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anonymous
 one year ago
???
anonymous
 one year ago
???

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amistre64
 one year ago
Best ResponseYou've already chosen the best response.2seems like you want to take a derivative to me

anonymous
 one year ago
Best ResponseYou've already chosen the best response.0I think thats what they're asking, so I would derive that equation to get 8x

amistre64
 one year ago
Best ResponseYou've already chosen the best response.2do you know what an implicit is?

amistre64
 one year ago
Best ResponseYou've already chosen the best response.2or rather, just take the derivative of both sides with respect to time, not with respect to x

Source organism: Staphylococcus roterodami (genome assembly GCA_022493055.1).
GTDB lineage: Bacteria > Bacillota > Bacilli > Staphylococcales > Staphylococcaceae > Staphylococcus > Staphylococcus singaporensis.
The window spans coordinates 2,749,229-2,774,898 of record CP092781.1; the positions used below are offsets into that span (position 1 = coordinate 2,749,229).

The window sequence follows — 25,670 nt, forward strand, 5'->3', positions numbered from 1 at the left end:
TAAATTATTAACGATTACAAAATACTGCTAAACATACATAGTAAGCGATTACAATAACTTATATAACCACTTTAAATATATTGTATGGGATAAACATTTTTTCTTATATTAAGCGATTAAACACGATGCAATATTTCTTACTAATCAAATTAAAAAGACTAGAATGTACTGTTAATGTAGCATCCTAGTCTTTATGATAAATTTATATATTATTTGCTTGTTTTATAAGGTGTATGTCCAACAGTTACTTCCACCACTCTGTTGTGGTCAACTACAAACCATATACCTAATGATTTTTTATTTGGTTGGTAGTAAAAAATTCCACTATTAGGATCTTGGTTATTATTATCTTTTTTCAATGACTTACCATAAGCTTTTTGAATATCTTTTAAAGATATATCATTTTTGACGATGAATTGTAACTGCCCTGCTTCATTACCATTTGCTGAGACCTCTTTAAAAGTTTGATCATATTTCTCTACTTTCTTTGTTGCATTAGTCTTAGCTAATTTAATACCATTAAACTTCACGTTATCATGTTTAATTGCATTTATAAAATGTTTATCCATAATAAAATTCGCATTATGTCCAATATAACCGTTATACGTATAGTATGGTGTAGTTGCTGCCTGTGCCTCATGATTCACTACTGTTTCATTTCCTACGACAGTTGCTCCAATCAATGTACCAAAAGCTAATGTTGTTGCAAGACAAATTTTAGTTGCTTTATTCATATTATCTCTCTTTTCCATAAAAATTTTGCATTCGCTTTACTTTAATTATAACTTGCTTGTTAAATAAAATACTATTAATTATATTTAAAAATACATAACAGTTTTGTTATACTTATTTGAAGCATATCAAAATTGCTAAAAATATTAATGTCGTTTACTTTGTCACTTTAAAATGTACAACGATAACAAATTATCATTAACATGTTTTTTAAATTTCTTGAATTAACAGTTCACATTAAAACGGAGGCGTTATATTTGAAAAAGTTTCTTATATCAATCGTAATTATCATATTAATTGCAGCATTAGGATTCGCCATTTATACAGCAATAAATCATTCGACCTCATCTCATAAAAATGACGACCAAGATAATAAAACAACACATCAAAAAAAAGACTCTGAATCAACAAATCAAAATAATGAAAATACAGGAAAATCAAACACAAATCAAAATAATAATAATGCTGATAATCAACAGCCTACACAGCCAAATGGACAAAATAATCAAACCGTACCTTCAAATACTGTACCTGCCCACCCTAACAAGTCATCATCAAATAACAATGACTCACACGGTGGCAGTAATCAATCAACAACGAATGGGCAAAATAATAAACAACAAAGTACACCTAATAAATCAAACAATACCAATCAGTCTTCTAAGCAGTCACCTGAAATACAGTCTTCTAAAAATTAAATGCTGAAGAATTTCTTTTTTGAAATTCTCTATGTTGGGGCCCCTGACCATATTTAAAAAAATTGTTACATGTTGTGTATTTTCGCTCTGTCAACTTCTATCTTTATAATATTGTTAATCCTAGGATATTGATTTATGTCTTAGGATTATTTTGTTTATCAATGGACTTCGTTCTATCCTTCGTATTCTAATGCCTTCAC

anonymous
 one year ago
Best ResponseYou've already chosen the best response.0Implicit differentiation?

amistre64
 one year ago
Best ResponseYou've already chosen the best response.2yes \[y = 4x^2+1\] \[\frac{d}{dt}y = \frac{d}{dt}4x^2+\frac{d}{dt}1\] \[\frac{dy}{dt} = \frac{dx}{dt}8x+0\]

amistre64
 one year ago
Best ResponseYou've already chosen the best response.2dx/dt has been defined for us as 2

anonymous
 one year ago
Best ResponseYou've already chosen the best response.0So now I would plug in my values?

anonymous
 one year ago
Best ResponseYou've already chosen the best response.0So it is increasing at a rate of 16?

amistre64
 one year ago
Best ResponseYou've already chosen the best response.2the key is seeing that x' is not defined as dx/dx in this case, so we take a derivative implicitly with respect to time, and not to x

anonymous
 one year ago
Best ResponseYou've already chosen the best response.0Okay ill remember that for next time, thank you so much for your help!!!!!!
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